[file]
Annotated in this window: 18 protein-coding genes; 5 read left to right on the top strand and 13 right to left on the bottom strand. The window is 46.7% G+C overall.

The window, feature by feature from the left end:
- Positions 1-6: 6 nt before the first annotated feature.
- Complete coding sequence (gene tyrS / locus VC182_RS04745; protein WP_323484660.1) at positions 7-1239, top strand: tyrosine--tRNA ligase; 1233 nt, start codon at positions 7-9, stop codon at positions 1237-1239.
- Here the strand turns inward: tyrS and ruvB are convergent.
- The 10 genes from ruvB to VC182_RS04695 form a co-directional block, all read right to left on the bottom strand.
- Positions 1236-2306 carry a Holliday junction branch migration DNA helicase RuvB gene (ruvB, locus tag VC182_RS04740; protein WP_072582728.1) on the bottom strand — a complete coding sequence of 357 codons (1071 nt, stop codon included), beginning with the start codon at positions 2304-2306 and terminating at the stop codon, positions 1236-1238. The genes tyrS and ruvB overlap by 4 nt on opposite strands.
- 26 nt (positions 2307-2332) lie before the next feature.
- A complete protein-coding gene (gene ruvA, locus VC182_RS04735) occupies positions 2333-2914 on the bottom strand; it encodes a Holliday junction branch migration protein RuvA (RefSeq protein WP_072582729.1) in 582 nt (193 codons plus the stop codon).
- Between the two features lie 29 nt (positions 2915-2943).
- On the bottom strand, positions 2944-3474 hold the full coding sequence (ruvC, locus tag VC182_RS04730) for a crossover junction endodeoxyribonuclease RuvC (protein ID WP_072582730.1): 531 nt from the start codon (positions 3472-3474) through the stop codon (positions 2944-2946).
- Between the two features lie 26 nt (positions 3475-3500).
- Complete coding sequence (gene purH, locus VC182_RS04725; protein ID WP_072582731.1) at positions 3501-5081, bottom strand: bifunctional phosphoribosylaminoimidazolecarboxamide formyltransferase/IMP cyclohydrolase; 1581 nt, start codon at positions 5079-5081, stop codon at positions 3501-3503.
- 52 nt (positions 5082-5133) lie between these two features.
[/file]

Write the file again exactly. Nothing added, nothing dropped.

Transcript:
Annotated in this window: 18 protein-coding genes; 5 read left to right on the top strand and 13 right to left on the bottom strand. The window is 46.7% G+C overall.

The window, feature by feature from the left end:
- Positions 1-6: 6 nt before the first annotated feature.
- Complete coding sequence (gene tyrS / locus VC182_RS04745; protein WP_323484660.1) at positions 7-1239, top strand: tyrosine--tRNA ligase; 1233 nt, start codon at positions 7-9, stop codon at positions 1237-1239.
- Here the strand turns inward: tyrS and ruvB are convergent.
- The 10 genes from ruvB to VC182_RS04695 form a co-directional block, all read right to left on the bottom strand.
- Positions 1236-2306 carry a Holliday junction branch migration DNA helicase RuvB gene (ruvB, locus tag VC182_RS04740; protein WP_072582728.1) on the bottom strand — a complete coding sequence of 357 codons (1071 nt, stop codon included), beginning with the start codon at positions 2304-2306 and terminating at the stop codon, positions 1236-1238. The genes tyrS and ruvB overlap by 4 nt on opposite strands.
- 26 nt (positions 2307-2332) lie before the next feature.
- A complete protein-coding gene (gene ruvA, locus VC182_RS04735) occupies positions 2333-2914 on the bottom strand; it encodes a Holliday junction branch migration protein RuvA (RefSeq protein WP_072582729.1) in 582 nt (193 codons plus the stop codon).
- Between the two features lie 29 nt (positions 2915-2943).
- On the bottom strand, positions 2944-3474 hold the full coding sequence (ruvC, locus tag VC182_RS04730) for a crossover junction endodeoxyribonuclease RuvC (protein ID WP_072582730.1): 531 nt from the start codon (positions 3472-3474) through the stop codon (positions 2944-2946).
- Between the two features lie 26 nt (positions 3475-3500).
- Complete coding sequence (gene purH, locus VC182_RS04725; protein ID WP_072582731.1) at positions 3501-5081, bottom strand: bifunctional phosphoribosylaminoimidazolecarboxamide formyltransferase/IMP cyclohydrolase; 1581 nt, start codon at positions 5079-5081, stop codon at positions 3501-3503.
- 52 nt (positions 5082-5133) lie between these two features.